As we continue in our series on "Shrinking The Gap", we are going to focus on another positive contributor to performance: exposure to risk factors. Extensive research has been performed to determine what specific factors have a meaningful impact on both risk and return. For purposes of this post, we are going to focus on the two that we believe are the most persistent:
- Size factor- small companies outperform large companies
- Value factor- value companies outperform growth companies
In 1992, Nobel prize winner Gene Fama and Ken French release groundbreaking research on this topic. Their findings were significant and have sparked an entire industry of "factor investing" or "smart beta" strategies. The firm best embracing this concept (and finding the most success) has been Dimensional Fund Advisors. A chart of the Fama/French research can be found below:
What their research has proved is that small companies and value companies have generated BOTH higher returns and higher risk for investors. This is true not only in the US, but in other free market economies they were able to obtain data from. So what does this mean for investors? First, those who are willing to accept elevated risk levels are able to generate higher returns by tilting their portfolios towards these factors. This is one way an investor can "close the gap" between their actual return and the market's return. Second, rather than focusing things that don't matter (which fund is going to outperform, is the market high, which stock should I buy), investors now can concentrate their efforts on factors that will have a real impact on their portfolio's performance.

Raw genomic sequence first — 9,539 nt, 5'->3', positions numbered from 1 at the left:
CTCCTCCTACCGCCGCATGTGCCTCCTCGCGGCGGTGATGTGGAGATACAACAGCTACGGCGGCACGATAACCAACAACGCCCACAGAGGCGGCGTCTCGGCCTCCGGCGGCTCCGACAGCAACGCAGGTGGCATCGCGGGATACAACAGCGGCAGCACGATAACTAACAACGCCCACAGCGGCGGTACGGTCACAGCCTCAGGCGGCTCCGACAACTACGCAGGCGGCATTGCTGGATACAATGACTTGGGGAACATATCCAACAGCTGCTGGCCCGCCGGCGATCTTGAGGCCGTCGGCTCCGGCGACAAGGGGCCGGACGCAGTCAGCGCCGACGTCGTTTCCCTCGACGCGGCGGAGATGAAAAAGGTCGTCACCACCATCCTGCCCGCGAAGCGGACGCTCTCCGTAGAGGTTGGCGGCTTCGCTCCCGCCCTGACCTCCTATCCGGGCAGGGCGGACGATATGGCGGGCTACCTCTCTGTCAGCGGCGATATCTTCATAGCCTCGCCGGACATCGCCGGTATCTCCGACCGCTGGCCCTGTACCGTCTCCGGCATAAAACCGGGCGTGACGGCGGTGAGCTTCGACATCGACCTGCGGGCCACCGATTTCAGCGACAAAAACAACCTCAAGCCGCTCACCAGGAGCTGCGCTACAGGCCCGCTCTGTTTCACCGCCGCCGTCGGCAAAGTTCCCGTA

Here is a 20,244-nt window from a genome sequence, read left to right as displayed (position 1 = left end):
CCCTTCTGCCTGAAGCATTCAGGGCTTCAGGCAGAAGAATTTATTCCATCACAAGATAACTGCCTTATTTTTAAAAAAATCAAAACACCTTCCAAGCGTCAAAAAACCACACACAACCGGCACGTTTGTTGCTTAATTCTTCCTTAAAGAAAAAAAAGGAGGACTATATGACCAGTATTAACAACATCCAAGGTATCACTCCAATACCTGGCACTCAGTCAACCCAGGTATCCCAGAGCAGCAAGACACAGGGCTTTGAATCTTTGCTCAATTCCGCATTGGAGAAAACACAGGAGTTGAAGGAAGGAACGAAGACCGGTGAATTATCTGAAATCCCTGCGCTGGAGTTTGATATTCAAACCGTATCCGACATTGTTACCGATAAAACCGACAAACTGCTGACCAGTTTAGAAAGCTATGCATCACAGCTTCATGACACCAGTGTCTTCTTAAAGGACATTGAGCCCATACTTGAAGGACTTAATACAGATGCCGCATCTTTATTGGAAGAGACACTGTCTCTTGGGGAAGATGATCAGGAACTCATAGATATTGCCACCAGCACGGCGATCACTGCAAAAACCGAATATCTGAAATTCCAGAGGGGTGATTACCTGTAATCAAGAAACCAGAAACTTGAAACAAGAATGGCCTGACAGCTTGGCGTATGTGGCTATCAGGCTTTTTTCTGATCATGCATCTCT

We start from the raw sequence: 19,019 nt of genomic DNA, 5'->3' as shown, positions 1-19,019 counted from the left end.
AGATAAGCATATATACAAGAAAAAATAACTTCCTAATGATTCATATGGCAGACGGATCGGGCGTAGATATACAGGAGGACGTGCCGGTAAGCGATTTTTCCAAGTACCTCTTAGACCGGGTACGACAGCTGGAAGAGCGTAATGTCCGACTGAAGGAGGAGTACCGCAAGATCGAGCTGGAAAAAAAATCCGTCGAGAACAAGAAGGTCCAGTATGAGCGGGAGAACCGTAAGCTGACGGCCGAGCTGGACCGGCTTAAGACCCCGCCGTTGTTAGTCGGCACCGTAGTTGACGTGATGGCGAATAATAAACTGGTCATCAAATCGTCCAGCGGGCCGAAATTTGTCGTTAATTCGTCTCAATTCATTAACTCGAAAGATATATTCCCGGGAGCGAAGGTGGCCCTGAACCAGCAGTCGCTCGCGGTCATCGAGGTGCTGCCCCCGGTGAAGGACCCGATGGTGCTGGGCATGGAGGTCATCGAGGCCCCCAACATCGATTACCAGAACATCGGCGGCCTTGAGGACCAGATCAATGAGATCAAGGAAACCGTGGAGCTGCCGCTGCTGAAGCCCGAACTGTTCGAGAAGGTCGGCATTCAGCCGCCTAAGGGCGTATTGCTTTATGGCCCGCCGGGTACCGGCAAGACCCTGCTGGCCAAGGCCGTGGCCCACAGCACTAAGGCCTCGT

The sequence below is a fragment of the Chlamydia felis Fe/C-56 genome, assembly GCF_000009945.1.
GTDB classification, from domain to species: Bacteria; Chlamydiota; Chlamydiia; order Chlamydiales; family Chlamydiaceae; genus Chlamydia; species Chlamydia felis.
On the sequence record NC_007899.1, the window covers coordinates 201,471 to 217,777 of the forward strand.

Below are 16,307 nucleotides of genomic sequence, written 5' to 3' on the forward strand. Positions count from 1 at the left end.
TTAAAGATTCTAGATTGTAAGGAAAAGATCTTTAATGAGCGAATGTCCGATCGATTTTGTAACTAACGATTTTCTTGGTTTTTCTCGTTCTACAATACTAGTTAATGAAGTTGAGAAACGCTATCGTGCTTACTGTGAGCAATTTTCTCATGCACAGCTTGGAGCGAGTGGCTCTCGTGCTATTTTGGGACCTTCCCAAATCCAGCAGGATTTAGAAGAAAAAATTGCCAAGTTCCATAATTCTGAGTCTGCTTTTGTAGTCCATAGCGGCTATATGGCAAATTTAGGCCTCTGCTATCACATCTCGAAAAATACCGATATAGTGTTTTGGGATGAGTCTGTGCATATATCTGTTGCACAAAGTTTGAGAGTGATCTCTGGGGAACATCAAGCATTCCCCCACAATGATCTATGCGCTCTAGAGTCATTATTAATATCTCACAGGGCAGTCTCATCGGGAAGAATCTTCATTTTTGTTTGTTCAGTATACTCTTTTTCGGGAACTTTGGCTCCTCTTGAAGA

Information contained herein has been obtained from sources considered reliable, but its accuracy and completeness are not guaranteed. It is not intended as the primary basis for financial planning or investment decisions and should not be construed as advice meeting the particular investment needs of any investor. This material has been prepared for information purposes only and is not a solicitation or an offer to buy any security or instrument or to participate in any trading strategy. Past performance is no guarantee of future results.